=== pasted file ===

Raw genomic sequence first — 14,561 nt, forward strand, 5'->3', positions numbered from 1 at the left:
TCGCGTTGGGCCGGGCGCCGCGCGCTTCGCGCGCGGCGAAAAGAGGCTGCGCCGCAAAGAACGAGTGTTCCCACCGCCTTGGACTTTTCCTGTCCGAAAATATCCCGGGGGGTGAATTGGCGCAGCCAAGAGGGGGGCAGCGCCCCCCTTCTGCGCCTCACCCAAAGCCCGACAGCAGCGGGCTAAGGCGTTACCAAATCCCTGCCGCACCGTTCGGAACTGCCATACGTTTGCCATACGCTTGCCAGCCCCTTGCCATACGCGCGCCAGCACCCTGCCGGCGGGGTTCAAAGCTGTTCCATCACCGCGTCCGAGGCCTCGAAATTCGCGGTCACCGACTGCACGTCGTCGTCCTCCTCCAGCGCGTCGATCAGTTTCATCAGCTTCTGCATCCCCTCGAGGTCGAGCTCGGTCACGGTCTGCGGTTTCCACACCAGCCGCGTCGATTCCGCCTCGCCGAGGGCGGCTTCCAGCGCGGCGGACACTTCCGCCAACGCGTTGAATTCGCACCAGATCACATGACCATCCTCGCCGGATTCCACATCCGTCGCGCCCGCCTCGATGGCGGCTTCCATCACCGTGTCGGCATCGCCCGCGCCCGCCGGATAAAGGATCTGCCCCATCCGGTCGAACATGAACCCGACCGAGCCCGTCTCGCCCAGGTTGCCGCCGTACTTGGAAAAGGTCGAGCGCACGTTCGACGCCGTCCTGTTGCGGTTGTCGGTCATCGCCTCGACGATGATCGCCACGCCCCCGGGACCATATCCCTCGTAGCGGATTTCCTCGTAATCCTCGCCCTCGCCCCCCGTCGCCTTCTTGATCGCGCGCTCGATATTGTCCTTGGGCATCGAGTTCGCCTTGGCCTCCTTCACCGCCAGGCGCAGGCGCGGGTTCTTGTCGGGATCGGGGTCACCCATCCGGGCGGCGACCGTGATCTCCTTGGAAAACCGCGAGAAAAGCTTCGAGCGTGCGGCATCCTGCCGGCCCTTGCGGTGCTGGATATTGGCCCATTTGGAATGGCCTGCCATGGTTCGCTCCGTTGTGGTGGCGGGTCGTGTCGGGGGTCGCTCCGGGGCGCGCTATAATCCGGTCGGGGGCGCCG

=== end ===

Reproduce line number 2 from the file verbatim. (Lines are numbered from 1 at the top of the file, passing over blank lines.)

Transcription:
TCGCGTTGGGCCGGGCGCCGCGCGCTTCGCGCGCGGCGAAAAGAGGCTGCGCCGCAAAGAACGAGTGTTCCCACCGCCTTGGACTTTTCCTGTCCGAAAATATCCCGGGGGGTGAATTGGCGCAGCCAAGAGGGGGGCAGCGCCCCCCTTCTGCGCCTCACCCAAAGCCCGACAGCAGCGGGCTAAGGCGTTACCAAATCCCTGCCGCACCGTTCGGAACTGCCATACGTTTGCCATACGCTTGCCAGCCCCTTGCCATACGCGCGCCAGCACCCTGCCGGCGGGGTTCAAAGCTGTTCCATCACCGCGTCCGAGGCCTCGAAATTCGCGGTCACCGACTGCACGTCGTCGTCCTCCTCCAGCGCGTCGATCAGTTTCATCAGCTTCTGCATCCCCTCGAGGTCGAGCTCGGTCACGGTCTGCGGTTTCCACACCAGCCGCGTCGATTCCGCCTCGCCGAGGGCGGCTTCCAGCGCGGCGGACACTTCCGCCAACGCGTTGAATTCGCACCAGATCACATGACCATCCTCGCCGGATTCCACATCCGTCGCGCCCGCCTCGATGGCGGCTTCCATCACCGTGTCGGCATCGCCCGCGCCCGCCGGATAAAGGATCTGCCCCATCCGGTCGAACATGAACCCGACCGAGCCCGTCTCGCCCAGGTTGCCGCCGTACTTGGAAAAGGTCGAGCGCACGTTCGACGCCGTCCTGTTGCGGTTGTCGGTCATCGCCTCGACGATGATCGCCACGCCCCCGGGACCATATCCCTCGTAGCGGATTTCCTCGTAATCCTCGCCCTCGCCCCCCGTCGCCTTCTTGATCGCGCGCTCGATATTGTCCTTGGGCATCGAGTTCGCCTTGGCCTCCTTCACCGCCAGGCGCAGGCGCGGGTTCTTGTCGGGATCGGGGTCACCCATCCGGGCGGCGACCGTGATCTCCTTGGAAAACCGCGAGAAAAGCTTCGAGCGTGCGGCATCCTGCCGGCCCTTGCGGTGCTGGATATTGGCCCATTTGGAATGGCCTGCCATGGTTCGCTCCGTTGTGGTGGCGGGTCGTGTCGGGGGTCGCTCCGGGGCGCGCTATAATCCGGTCGGGGGCGCCG